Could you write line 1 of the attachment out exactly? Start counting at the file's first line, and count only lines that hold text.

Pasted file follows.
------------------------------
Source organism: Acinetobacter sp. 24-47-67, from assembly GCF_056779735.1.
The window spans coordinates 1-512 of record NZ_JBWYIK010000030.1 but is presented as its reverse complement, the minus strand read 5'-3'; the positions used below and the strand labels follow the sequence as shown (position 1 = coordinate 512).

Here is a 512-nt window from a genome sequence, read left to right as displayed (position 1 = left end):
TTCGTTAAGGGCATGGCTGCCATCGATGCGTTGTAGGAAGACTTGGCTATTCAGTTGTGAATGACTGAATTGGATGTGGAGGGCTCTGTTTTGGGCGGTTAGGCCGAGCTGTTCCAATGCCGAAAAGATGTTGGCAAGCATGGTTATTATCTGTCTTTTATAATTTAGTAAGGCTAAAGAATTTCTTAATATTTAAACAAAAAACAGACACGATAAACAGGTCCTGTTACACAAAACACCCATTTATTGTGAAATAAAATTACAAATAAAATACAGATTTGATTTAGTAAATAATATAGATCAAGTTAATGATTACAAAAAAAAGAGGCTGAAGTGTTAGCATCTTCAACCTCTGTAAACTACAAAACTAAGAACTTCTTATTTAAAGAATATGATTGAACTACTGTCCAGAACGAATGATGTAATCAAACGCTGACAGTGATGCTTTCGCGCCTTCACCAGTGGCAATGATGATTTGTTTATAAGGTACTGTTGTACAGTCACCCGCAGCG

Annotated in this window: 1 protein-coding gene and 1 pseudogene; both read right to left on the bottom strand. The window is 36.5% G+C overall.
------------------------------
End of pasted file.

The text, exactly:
Source organism: Acinetobacter sp. 24-47-67, from assembly GCF_056779735.1.